August 24, 2019
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Senate candidate Angus King looking for adventure on his Harley

FORT KENT, Maine — In a sort of “Primary Colors” meets “Easy Rider,” independent Senatorial candidate Angus King began a 600-hundred-mile motorcycle trek Monday morning in Fort Kent that is expected to end Thursday in Kittery.

King is running for the seat now held by U.S. Sen. Olympia Snowe who in February announced her decision not to seek re-election.

“This is a great way to see the state and see the people,” King said as he stopped in Monday at Doris’ Cafe in Fort Kent for breakfast. “The whole idea of this is to meet and talk to the people of Maine.”

King was in Aroostook County all weekend after opening his new campaign office in Presque Isle on Friday and participating in events at the annual Potato Blossom Festival in Fort Fairfield.

“Our [motorcycle] route is taking us through some of the smaller towns in Maine,” he said. “I want to get to the places generally the other candidates don’t often stop.”

King has consistently tried to bolster his image as an everyman, despite being significantly wealthier than his opponents in the Senate race. In a March interview with the Bangor Daily News, King refuted the idea that he is an elitist.

“I don’t drink wine, I don’t know what brie is, I bowl every Thursday night and my idea of fun is to go RVing,” he said, referencing the cross-country RV trip he took shortly after leaving the office of governor.

King is running for the U.S. Senate seat against state Democratic Sen. Cynthia Dill and Republican Maine Secretary of State Charlie Summers.

Monday, King roared off on his Harley Davidson motorcycle heading south on U.S. Route 1 along the St. John River on his way to his first night’s stop in Calais.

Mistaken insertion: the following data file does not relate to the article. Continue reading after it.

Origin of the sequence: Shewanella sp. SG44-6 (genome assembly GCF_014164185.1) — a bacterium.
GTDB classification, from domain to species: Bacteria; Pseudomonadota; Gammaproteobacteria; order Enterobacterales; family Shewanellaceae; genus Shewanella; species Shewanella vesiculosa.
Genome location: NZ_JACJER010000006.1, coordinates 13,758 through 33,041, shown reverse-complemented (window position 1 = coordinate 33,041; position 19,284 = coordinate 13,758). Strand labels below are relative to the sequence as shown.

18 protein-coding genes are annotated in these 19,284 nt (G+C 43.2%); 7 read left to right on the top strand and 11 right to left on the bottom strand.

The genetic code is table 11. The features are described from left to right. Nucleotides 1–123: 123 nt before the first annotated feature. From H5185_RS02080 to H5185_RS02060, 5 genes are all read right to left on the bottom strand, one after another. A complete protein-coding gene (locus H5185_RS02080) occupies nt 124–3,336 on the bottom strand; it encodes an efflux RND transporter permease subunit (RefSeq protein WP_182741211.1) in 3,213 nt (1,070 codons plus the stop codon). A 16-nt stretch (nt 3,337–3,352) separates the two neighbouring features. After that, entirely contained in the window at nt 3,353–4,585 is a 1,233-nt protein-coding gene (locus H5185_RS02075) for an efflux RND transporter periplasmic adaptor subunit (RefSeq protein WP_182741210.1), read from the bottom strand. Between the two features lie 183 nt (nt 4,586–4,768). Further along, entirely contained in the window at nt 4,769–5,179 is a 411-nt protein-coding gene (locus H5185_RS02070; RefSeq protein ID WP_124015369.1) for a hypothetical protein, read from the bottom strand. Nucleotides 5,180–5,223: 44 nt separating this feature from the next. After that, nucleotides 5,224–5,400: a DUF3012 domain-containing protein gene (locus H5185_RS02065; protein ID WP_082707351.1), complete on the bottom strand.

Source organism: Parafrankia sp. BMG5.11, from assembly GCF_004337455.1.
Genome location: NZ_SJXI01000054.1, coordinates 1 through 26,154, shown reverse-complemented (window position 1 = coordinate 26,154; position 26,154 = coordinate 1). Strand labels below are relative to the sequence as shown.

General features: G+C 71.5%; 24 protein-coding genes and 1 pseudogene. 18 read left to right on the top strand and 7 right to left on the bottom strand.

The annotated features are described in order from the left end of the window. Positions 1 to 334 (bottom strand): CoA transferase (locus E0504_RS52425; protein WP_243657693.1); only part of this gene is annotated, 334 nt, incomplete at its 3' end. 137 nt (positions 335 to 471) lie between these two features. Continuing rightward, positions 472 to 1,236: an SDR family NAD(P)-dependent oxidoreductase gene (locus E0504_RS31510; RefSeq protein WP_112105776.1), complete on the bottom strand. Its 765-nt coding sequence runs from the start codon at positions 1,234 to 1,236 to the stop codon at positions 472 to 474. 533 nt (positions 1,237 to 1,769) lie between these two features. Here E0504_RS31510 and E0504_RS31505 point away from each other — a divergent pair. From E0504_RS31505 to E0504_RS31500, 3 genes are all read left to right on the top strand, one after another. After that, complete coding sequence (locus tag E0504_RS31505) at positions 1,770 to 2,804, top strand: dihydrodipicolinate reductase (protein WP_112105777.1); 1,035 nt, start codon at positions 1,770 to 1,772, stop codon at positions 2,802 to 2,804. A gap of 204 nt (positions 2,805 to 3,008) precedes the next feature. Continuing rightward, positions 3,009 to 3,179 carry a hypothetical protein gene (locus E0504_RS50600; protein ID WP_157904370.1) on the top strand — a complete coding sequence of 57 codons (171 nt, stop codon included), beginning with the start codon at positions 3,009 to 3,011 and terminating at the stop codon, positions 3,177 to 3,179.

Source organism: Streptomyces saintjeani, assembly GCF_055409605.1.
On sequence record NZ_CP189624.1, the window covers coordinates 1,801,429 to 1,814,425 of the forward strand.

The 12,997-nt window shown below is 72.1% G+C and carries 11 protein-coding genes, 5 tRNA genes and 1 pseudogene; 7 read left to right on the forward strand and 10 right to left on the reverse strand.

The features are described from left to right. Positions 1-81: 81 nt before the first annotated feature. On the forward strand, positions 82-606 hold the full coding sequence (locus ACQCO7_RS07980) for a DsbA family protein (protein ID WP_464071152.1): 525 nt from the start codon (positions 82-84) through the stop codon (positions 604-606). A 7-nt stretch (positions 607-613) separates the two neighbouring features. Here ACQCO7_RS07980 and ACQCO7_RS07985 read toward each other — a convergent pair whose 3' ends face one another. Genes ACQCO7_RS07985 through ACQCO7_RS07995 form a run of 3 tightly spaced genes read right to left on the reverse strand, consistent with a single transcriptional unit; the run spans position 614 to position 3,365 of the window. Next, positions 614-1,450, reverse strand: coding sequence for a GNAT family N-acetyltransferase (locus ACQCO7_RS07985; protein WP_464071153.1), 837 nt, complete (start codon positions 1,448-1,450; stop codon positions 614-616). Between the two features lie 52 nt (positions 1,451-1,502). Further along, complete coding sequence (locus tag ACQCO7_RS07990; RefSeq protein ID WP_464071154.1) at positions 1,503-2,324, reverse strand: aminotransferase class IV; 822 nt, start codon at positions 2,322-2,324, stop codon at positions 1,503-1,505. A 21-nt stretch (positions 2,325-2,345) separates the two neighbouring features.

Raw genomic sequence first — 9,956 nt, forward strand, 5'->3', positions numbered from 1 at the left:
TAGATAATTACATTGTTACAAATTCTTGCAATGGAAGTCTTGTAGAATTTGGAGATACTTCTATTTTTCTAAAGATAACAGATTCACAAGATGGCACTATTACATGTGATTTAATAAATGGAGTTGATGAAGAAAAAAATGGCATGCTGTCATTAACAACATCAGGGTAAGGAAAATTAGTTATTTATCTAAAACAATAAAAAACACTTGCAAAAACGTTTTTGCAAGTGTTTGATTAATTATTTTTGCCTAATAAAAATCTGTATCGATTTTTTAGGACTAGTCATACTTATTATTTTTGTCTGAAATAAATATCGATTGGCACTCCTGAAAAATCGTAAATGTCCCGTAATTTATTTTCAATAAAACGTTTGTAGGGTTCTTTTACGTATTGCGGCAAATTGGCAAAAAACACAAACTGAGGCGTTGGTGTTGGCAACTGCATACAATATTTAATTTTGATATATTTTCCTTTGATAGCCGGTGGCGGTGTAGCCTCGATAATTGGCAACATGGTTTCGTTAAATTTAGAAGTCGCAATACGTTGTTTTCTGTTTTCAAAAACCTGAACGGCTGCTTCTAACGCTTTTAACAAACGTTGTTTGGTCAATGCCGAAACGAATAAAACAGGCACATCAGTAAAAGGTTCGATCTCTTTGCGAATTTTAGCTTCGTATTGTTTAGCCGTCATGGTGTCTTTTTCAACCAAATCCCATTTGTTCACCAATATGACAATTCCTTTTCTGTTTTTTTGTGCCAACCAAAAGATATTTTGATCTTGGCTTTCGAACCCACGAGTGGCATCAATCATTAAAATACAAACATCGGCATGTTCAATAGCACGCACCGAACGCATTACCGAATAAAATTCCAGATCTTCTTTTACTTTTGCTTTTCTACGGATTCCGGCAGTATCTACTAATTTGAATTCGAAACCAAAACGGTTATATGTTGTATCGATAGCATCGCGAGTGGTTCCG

Over the next several days, King’s campaign ride will take him through Down East Maine on his way to Bangor, on to Bethel and ending up in Kittery.

“To be honest, a big part of why I’m doing this is it’s fun,” the longtime motorcyclist said. “Maine is really a big small town and [meeting people] is the part of the campaign I love.”

Calling himself a “congenital optimist,” King said he has seen first hand what an effective and cooperative federal legislature is capable of doing.

“I worked as a staff member with a legislative committee in the 1970s,” he said. “I saw [how] the Senate worked with my own two eyes, [and] I saw how people who may have had different ideas work things out.”

King said he wants to bring that spirit of cooperation back to Washington, D.C., noting he decided to run for “the mirror image” reason Snowe is leaving office.

“She left because it was no longer working,” he said. “I want to try to make it work.”

With issues like the national debt, health care and the economy high on his priority list, King said he is under no illusions the role he will have or the daunting tasks facing the next Congress.

“Americans are always looking for a silver bullet to fix things,” he said. “It’s been my experience we need to look for silver buckshot [because] there are many solutions needed to solve our problems.”

King’s complete motorcycle campaign ride schedule is available at

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